Neural mechanisms for call processing in the auditory cortex of mustached bats : frequency modulated sounds and their lateralization
Washington, Stuart Dante.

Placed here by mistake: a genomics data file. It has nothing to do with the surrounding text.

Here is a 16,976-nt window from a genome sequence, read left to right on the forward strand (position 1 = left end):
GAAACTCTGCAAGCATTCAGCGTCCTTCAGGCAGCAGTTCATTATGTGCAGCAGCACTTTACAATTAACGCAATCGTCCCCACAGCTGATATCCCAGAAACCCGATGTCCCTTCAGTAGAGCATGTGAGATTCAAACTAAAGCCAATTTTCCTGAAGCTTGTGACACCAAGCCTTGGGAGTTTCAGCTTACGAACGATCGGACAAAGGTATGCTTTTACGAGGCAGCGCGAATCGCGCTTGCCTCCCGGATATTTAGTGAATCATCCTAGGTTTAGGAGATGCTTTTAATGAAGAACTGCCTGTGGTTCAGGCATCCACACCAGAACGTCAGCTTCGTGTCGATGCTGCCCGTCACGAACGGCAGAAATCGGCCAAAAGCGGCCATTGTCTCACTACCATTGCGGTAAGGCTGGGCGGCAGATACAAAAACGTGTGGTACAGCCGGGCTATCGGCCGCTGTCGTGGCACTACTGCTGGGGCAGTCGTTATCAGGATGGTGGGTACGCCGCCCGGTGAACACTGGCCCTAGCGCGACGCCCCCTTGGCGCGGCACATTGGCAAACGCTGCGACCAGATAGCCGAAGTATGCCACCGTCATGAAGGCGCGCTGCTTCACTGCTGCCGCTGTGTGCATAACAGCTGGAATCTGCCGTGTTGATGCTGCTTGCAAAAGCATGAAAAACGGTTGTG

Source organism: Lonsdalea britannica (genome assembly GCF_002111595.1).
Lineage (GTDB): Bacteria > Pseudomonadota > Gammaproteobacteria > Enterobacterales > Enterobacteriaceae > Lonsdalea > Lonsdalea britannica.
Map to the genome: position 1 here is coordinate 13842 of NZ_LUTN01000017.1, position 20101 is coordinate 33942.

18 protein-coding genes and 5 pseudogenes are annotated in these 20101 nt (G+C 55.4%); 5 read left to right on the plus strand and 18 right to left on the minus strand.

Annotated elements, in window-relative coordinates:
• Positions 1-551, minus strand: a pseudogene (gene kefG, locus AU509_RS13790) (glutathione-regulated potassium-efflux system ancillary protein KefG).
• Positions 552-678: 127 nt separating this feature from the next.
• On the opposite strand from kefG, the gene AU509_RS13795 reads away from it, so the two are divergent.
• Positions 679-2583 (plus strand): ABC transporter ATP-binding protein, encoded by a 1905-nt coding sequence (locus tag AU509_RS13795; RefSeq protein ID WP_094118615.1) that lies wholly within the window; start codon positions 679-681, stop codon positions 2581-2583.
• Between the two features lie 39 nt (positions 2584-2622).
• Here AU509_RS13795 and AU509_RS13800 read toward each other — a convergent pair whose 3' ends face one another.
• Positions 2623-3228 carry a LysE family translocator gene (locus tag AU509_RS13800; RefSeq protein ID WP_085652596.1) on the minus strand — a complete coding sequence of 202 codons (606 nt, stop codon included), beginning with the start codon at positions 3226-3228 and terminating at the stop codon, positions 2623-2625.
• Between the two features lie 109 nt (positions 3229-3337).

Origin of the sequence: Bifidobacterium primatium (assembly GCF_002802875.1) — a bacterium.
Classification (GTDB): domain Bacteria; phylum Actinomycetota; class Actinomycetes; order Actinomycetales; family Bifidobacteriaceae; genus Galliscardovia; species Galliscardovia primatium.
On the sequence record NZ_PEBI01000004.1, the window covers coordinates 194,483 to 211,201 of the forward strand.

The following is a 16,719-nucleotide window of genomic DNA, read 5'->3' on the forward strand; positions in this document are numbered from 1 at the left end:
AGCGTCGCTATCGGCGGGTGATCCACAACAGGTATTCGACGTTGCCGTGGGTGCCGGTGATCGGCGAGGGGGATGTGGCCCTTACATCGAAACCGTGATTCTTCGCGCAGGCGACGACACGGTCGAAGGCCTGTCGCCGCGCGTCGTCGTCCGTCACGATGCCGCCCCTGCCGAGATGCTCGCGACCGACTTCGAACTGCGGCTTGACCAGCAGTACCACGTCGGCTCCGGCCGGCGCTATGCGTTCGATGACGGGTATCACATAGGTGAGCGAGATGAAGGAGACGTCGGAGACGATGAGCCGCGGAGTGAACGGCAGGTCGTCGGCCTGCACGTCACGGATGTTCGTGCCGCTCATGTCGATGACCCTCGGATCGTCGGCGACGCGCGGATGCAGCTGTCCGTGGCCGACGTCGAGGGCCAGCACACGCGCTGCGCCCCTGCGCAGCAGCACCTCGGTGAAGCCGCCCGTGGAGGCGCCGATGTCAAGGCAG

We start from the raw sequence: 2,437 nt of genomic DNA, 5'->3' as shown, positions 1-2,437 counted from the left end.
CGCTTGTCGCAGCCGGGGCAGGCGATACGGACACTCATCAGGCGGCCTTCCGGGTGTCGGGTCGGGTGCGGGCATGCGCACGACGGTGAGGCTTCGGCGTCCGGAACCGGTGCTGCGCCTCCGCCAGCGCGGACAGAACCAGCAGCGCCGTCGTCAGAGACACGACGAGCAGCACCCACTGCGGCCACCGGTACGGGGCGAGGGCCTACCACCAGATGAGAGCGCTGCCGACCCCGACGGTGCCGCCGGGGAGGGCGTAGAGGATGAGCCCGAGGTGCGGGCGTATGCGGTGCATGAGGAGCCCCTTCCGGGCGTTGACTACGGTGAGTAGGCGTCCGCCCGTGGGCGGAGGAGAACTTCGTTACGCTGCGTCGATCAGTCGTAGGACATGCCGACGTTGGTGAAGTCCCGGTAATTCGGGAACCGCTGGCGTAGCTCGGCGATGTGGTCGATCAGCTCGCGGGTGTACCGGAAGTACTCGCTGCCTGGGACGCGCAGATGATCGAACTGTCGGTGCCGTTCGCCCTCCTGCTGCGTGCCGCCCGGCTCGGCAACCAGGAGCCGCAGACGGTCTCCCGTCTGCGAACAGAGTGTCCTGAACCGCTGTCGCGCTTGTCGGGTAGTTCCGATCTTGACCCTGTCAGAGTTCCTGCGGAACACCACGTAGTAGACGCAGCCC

Thesis (Ph.D.)--Georgetown University, 2008.; Includes bibliographical references. Speech processing is lateralized to the left hemisphere of the human brain, with some variation between sexes. Single unit electrophysiological recordings in the Doppler-shifted constant frequency processing (DSCF) sub-region of the mustached bat primary auditory cortex (A1) has revealed a left hemispheric advantage for processing species-specific (or conspecific) calls that at least superficially resembles the hemispheric specialization observed in humans. The hemispheric specialization for speech in humans has been related to an advantage of the left auditory cortex for processing information with a high temporal resolution, and, thus, the discovery of a similar mechanism in mustached bats would further demonstrate the similarity between lateralization for communication sounds in humans and bats. The first half of the research described herein is focused on the processing of frequency modulations (FMs) within the DSCF area, which comprises 30-50% of A1 in the bat. The second half is focused on observed hemispheric differences in the FM selectivity of DSCF neurons, specifically the peak response latency and magnitude elicited by FMs of varying slope and bandwidth. Results presented here demonstrate that not only are DSCF neurons responsive to FMs but also the left DSCF area responds more quickly and robustly to steep, broad-band FMs than do right DSCF neurons. Processing of relatively steep FMs requires finer temporal resolution than processing of relatively shallow FMs. Further, on average, hemispheric differences appear to be greater in male as opposed to female bats, reflecting a pattern previously observed in humans. Since the conspecific calls of bats are largely composed of FMs that widely vary in instantaneous modulation slope, this left hemispheric advantage for processing steep FMs can be considered a mechanism for the previously observed left hemispheric advantage for processing calls.
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